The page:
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PE deals remain hot in Indian kitchens

June 10, 2013 18:15 IST

Private equity (PE) investors who want a major pie of the Indian consumption story have found a new investment opportunity-- kitchen appliances. 

The urbanisation of Indian kitchens as a result of the mounting number of nuclear families, as well as multinationals' entry into the segment, has made the sector a sought-after one for PE funds.

During a week's span, TTK Prestige, the leading pressure cooker maker in India, has received investments worth $40 million (Rs 300 crore) from global PE investor Cartica Capital. 

TTK has a diversified its product profile, with 37 per cent of its revenues coming from pressure cookers, about 20 per cent from cookware, and the rest from gas stoves and other appliances.

According to experts, TTK, a well-known brand in south Indian markets, plans to expand operations to the north Indian region. With the recent stake purchase, Cartica's stake in TTK will go up to 5.68 per cent, making it the largest non-promoter shareholder in the company.

Farida Khambata, global strategist at Cartica Capital, said: "We believe the company will continue to gain market share in the non-southern regions and we expect strong long-term growth as disposable incomes rise and the organised sector continues to gain share from unorganised players."

According to reports, another kitchen appliances leader Sunflame Enterprises is in discussion to raise PE fund to meet its expansion plans.

Last year, Reliance PE had acquired a minority stake in Butterfly Gandhimathi Appliances by investing about Rs 100 crore (Rs 100 billion). Similarly, Stovekraft Pvt Ltd, which operates through the Gilma and Pigeon brands, raised funds from Sequoia Capital and SIDBI Venture Capital.

Vinmre Anand of Singhi Advisors said: "When urbanisation comes into Indian kitchens, innovative appliances are considered as a necessity. The increasing demand for modern appliances has resulted a growth of 20 per cent per annum in the sector, which makes it attractive for investors." Singhi Advisors had advised the Delhi-based appliance maker Maharaja Whiteline to sell a controlling stake to French Groupe SEB last year.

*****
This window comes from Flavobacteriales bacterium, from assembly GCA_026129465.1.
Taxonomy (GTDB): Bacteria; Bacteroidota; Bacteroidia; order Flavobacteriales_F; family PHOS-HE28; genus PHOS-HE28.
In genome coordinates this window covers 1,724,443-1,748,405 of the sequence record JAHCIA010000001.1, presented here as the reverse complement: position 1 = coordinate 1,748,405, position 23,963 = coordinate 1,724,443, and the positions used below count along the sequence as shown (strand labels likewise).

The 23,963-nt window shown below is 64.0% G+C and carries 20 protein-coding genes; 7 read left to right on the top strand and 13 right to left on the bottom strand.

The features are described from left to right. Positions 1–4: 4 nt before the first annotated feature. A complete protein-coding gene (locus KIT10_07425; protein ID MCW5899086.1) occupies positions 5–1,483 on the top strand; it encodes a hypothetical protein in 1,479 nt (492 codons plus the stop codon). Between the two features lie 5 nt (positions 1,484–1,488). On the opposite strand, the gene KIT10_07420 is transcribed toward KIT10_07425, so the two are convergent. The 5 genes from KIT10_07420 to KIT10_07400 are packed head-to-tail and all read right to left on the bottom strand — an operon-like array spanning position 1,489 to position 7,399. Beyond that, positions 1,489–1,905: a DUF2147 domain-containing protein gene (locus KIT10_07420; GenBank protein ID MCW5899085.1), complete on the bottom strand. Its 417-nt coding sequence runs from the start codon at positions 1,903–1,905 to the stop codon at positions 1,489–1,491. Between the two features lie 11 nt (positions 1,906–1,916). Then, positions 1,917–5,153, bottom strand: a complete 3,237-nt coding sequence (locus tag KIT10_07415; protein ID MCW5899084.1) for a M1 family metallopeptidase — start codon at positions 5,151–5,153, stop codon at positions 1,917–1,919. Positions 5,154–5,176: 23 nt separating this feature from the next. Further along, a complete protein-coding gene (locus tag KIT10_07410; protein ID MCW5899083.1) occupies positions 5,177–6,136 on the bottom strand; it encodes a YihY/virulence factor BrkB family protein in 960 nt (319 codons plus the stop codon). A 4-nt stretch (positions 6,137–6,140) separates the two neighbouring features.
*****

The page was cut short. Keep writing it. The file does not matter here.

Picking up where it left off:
Similar to the expansion of TTK Prestige, all branded kitchen appliances makers are keen for a pan-India distribution network with outside funding. 

Mohit Bahl, partner, transaction services, KPMG India, said: "PE funding is needed for several regional players that have strong brands in their own space with an ambition to go pan-India. Also, the sector itself is seeing a shift from unorganised to branded, higher quality products, which is pulling further demand and makes it attractive for investors."

Experts believe multinational corporations (MNCs), which look for a strong foothold in the Indian kitchen appliances space, target the leading organised players in the industry. Apart from SEB's buyout of Maharaja Whiteline, global major Philips had acquired Maya Appliances that sells its products under the Preethi brand in 2011.

MNCs such as Fisher and Paykel Appliances, a New Zealand high-end kitchen appliances brand, and US-based Westinghouse Electric Corp have already entered into the Indian kitchen appliances space.

Reghu Balakrishnan in Mumbai
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